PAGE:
This was published under the 2010 to 2015 Conservative and Liberal Democrat coalition government
Britain will increase the amount of support it provides businesses in Africa to help break their dependence on aid
Britain will increase the amount of support it provides businesses in Africa and other poor countries in a bid to boost economic growth and break their dependence on aid, Development Secretary Andrew Mitchell has announced.
The Coalition Government has placed a new priority on the role of the private sector in international development, both in terms of UK firms operating in the poorest nations and businesses already based in developing countries.
The three new business projects will help to create thousands of jobs in food production, deliver low-cost energy to 50,000 African businesses and help UK supermarkets to bring ethically traded African food products to UK stores.
Specifically, the projects will focus on agriculture and retail industries, alongside broader business support and development. Speaking at the launch of the Africa Enterprise Challenge Fund in London, Mr Mitchell set out how the UK will increase its support for the following schemes:
**• Africa Enterprise Challenge Fund
**The UK will support the new competitions to provide funding to agriculture and low-cost energy as well as helping create thousands of jobs
**• Food Retail Industry Challenge Fund
**The scheme helps UK retailers to bring African food products to UK customers. Britain will more than double its support to the project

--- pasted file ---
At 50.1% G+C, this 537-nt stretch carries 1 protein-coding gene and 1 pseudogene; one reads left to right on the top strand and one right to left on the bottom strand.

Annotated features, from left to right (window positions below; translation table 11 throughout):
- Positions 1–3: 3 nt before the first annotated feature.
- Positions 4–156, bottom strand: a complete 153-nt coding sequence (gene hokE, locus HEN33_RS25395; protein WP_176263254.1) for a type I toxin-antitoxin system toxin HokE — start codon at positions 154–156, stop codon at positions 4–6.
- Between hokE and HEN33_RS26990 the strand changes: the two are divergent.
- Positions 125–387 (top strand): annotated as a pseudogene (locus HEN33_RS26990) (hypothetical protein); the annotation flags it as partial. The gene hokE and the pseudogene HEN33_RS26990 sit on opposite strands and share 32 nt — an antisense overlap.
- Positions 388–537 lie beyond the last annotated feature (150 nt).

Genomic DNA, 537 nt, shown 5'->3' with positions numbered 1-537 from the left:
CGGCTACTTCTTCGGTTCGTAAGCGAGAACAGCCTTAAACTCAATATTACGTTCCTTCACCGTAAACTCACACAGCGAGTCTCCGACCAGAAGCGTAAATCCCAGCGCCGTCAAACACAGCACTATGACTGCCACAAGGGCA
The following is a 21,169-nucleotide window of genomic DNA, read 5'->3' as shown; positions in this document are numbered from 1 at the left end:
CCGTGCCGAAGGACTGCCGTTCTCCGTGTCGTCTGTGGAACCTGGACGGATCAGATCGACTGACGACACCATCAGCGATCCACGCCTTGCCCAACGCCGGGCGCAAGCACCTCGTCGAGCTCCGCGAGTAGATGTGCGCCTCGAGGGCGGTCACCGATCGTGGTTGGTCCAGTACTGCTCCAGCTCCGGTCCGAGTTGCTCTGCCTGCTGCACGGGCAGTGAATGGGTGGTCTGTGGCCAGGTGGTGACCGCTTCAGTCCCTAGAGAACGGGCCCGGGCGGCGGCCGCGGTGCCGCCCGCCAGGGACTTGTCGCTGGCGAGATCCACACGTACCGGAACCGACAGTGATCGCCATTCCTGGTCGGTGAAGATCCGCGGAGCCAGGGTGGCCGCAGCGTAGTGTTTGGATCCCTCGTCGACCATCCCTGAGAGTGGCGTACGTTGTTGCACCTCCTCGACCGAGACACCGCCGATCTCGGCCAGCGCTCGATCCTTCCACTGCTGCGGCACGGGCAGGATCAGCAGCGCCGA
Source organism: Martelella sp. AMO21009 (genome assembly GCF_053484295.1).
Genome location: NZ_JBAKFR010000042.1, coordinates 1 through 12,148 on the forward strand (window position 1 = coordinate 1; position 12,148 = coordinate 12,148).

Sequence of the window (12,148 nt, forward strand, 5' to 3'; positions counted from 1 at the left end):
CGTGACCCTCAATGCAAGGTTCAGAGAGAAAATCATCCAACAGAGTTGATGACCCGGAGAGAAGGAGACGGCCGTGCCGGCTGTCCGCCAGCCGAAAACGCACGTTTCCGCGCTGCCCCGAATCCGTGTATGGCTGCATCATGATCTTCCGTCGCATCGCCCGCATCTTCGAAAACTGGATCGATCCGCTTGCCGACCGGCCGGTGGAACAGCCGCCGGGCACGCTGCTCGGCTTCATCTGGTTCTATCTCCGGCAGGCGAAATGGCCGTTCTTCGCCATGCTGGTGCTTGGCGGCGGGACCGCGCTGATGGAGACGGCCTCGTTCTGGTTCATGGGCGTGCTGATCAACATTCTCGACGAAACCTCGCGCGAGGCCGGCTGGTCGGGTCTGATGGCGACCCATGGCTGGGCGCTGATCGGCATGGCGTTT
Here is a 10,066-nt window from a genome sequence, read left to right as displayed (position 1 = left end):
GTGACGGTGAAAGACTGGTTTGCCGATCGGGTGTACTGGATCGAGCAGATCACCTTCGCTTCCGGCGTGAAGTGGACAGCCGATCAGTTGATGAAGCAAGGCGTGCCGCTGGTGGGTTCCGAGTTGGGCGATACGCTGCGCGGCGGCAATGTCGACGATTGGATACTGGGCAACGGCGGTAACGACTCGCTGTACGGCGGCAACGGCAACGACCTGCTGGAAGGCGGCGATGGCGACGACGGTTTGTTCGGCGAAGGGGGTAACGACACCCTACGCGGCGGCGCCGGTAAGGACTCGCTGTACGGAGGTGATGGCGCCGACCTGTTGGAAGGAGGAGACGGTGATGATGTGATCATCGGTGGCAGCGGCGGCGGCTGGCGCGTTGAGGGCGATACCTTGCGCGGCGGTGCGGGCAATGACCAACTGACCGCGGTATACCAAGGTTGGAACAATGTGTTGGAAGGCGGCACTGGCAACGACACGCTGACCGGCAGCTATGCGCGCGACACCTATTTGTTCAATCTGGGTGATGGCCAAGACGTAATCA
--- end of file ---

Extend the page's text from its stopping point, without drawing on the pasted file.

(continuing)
• Business Innovation Facility
Britain will increase support to the Facility which helps poor countries change their business models to create jobs and improve incomes
The three challenge fund projects provide much-needed investment in businesses which can prove that they have innovative and commercially viable business plans which can create jobs and improve the livelihoods of local communities, including Africa’s newest state, South Sudan.
International Development Secretary Andrew Mitchell said:
Stimulating economic growth is the surest way to help people pull themselves out of poverty. Unlocking the creativity and dynamism of the private sector will help to create thousands of jobs in the poorest countries.
To businesses I say this: we will support you to grow and move into new markets if you can prove that you will help improve the livelihoods of the poorest.
Africa is booming, with predicted growth of 6 per cent next year. Our aid will help ensure the poorest are not left behind. This will help Britain as well, opening up new markets and trading partners for British goods.
Often starved of the finance and partnerships needed to grow and expand, promising businesses in the developing world are held-back, stifling new business models and keeping the countries locked in poverty.
The projects will help promising businesses in Africa and Asia as well as British businesses that are looking to expand their work in the developing world and opening up new markets for British goods and services, stimulating trade across the word.